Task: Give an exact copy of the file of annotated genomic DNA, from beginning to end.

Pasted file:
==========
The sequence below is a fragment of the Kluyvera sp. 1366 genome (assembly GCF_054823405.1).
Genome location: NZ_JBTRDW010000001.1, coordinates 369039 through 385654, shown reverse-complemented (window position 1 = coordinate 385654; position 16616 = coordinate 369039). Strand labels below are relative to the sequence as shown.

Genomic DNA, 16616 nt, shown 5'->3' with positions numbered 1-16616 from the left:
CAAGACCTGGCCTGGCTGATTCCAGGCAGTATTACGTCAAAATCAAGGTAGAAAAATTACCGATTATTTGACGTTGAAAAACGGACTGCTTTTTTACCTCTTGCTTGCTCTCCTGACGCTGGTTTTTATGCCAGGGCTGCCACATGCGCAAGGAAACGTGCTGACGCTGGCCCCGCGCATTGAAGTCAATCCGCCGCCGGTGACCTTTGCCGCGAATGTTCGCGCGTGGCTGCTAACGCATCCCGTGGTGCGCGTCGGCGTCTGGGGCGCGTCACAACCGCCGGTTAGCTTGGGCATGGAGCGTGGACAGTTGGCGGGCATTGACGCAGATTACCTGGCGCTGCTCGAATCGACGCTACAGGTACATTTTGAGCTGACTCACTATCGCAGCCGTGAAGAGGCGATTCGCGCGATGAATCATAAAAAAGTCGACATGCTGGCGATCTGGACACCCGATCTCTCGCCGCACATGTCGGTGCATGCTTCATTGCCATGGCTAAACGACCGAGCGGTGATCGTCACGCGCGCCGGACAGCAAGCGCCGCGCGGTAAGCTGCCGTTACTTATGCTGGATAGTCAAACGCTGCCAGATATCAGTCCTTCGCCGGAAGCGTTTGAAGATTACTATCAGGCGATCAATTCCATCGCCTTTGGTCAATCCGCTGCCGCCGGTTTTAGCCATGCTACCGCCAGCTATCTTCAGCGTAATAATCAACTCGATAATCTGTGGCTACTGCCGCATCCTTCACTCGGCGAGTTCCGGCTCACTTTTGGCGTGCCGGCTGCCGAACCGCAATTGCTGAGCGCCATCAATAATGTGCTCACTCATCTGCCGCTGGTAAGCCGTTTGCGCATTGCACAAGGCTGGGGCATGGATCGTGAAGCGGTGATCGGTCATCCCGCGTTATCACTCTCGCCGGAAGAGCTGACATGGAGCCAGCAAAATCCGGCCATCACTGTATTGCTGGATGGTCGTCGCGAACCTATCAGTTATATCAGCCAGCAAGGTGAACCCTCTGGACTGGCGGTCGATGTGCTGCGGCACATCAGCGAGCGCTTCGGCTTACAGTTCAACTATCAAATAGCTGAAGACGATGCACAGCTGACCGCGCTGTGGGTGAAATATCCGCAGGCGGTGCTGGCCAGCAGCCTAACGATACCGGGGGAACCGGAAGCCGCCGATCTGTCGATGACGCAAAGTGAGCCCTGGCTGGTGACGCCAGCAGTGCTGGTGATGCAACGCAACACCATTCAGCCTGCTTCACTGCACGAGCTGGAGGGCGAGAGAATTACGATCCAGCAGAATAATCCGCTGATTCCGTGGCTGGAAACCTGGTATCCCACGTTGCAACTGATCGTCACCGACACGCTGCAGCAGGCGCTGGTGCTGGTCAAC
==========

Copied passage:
The sequence below is a fragment of the Kluyvera sp. 1366 genome (assembly GCF_054823405.1).
Genome location: NZ_JBTRDW010000001.1, coordinates 369039 through 385654, shown reverse-complemented (window position 1 = coordinate 385654; position 16616 = coordinate 369039). Strand labels below are relative to the sequence as shown.

Genomic DNA, 16616 nt, shown 5'->3' with positions numbered 1-16616 from the left:
CAAGACCTGGCCTGGCTGATTCCAGGCAGTATTACGTCAAAATCAAGGTAGAAAAATTACCGATTATTTGACGTTGAAAAACGGACTGCTTTTTTACCTCTTGCTTGCTCTCCTGACGCTGGTTTTTATGCCAGGGCTGCCACATGCGCAAGGAAACGTGCTGACGCTGGCCCCGCGCATTGAAGTCAATCCGCCGCCGGTGACCTTTGCCGCGAATGTTCGCGCGTGGCTGCTAACGCATCCCGTGGTGCGCGTCGGCGTCTGGGGCGCGTCACAACCGCCGGTTAGCTTGGGCATGGAGCGTGGACAGTTGGCGGGCATTGACGCAGATTACCTGGCGCTGCTCGAATCGACGCTACAGGTACATTTTGAGCTGACTCACTATCGCAGCCGTGAAGAGGCGATTCGCGCGATGAATCATAAAAAAGTCGACATGCTGGCGATCTGGACACCCGATCTCTCGCCGCACATGTCGGTGCATGCTTCATTGCCATGGCTAAACGACCGAGCGGTGATCGTCACGCGCGCCGGACAGCAAGCGCCGCGCGGTAAGCTGCCGTTACTTATGCTGGATAGTCAAACGCTGCCAGATATCAGTCCTTCGCCGGAAGCGTTTGAAGATTACTATCAGGCGATCAATTCCATCGCCTTTGGTCAATCCGCTGCCGCCGGTTTTAGCCATGCTACCGCCAGCTATCTTCAGCGTAATAATCAACTCGATAATCTGTGGCTACTGCCGCATCCTTCACTCGGCGAGTTCCGGCTCACTTTTGGCGTGCCGGCTGCCGAACCGCAATTGCTGAGCGCCATCAATAATGTGCTCACTCATCTGCCGCTGGTAAGCCGTTTGCGCATTGCACAAGGCTGGGGCATGGATCGTGAAGCGGTGATCGGTCATCCCGCGTTATCACTCTCGCCGGAAGAGCTGACATGGAGCCAGCAAAATCCGGCCATCACTGTATTGCTGGATGGTCGTCGCGAACCTATCAGTTATATCAGCCAGCAAGGTGAACCCTCTGGACTGGCGGTCGATGTGCTGCGGCACATCAGCGAGCGCTTCGGCTTACAGTTCAACTATCAAATAGCTGAAGACGATGCACAGCTGACCGCGCTGTGGGTGAAATATCCGCAGGCGGTGCTGGCCAGCAGCCTAACGATACCGGGGGAACCGGAAGCCGCCGATCTGTCGATGACGCAAAGTGAGCCCTGGCTGGTGACGCCAGCAGTGCTGGTGATGCAACGCAACACCATTCAGCCTGCTTCACTGCACGAGCTGGAGGGCGAGAGAATTACGATCCAGCAGAATAATCCGCTGATTCCGTGGCTGGAAACCTGGTATCCCACGTTGCAACTGATCGTCACCGACACGCTGCAGCAGGCGCTGGTGCTGGTCAAC